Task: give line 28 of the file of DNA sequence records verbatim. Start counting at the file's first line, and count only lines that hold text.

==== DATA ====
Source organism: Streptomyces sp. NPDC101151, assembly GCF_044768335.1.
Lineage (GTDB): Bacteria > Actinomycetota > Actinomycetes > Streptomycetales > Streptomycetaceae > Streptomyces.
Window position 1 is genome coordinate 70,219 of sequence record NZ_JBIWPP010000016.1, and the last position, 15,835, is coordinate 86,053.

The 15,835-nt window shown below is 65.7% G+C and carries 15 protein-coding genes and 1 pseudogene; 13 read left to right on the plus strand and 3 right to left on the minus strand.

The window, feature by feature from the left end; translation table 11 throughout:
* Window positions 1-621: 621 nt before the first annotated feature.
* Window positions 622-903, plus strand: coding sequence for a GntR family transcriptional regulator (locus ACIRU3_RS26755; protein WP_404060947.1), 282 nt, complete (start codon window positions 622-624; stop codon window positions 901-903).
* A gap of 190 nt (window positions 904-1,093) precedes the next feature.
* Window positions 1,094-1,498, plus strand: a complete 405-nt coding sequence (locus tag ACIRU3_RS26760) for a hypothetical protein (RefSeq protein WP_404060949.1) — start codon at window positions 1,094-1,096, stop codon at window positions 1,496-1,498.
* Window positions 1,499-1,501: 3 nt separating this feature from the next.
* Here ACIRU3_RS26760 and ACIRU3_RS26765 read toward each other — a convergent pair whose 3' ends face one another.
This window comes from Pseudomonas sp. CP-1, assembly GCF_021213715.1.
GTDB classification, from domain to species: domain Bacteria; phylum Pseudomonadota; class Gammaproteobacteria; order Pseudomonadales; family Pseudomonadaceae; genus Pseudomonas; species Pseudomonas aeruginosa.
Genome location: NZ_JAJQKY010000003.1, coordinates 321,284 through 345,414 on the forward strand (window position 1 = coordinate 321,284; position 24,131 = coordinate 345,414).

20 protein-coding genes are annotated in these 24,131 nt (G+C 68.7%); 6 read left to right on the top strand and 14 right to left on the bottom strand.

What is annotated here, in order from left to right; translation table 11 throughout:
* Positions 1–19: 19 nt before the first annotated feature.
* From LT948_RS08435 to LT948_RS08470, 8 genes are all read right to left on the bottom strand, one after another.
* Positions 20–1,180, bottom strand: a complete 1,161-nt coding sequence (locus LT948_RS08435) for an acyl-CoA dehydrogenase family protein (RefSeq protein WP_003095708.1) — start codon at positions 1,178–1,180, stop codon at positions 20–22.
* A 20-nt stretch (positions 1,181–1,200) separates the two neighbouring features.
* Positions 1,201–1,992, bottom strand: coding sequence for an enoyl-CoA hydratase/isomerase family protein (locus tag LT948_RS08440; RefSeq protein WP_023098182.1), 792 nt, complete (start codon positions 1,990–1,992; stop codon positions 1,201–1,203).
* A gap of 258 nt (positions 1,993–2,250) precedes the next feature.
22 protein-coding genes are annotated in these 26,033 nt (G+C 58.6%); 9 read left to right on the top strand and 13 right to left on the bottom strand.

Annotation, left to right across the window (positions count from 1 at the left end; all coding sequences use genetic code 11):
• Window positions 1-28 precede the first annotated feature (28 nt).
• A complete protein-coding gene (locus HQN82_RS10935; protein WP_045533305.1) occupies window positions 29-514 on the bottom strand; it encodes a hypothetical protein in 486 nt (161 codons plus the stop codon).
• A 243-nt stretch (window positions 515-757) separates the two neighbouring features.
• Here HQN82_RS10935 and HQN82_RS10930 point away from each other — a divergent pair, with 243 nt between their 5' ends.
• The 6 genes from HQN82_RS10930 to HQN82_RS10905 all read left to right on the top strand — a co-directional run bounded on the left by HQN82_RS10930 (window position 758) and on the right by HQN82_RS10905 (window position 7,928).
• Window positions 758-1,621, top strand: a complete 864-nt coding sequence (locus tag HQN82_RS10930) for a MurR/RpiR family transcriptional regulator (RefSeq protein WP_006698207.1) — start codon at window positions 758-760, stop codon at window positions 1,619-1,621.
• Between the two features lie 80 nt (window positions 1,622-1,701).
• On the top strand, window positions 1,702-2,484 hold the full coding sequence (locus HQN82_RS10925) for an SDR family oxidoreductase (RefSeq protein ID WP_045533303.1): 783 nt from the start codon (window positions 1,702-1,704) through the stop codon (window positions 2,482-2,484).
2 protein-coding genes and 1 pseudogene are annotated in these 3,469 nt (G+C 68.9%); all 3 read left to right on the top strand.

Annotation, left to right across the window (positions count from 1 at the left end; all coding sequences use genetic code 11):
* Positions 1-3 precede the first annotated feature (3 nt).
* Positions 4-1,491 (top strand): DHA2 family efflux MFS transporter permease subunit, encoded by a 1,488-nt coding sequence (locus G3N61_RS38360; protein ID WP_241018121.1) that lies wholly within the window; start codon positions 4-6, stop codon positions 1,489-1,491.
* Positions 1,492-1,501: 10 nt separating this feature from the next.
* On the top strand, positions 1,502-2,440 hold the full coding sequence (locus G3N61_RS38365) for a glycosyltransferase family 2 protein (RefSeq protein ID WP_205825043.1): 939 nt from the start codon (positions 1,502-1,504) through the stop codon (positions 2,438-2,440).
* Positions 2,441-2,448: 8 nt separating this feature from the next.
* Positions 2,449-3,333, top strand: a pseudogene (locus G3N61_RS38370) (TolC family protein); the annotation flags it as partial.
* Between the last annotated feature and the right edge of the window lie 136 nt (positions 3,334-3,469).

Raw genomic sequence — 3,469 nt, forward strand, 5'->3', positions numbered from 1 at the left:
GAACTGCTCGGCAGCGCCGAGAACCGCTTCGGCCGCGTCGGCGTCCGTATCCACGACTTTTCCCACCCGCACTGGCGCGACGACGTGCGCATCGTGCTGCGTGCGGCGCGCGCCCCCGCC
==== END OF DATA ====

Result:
• Here HQN82_RS10935 and HQN82_RS10930 point away from each other — a divergent pair, with 243 nt between their 5' ends.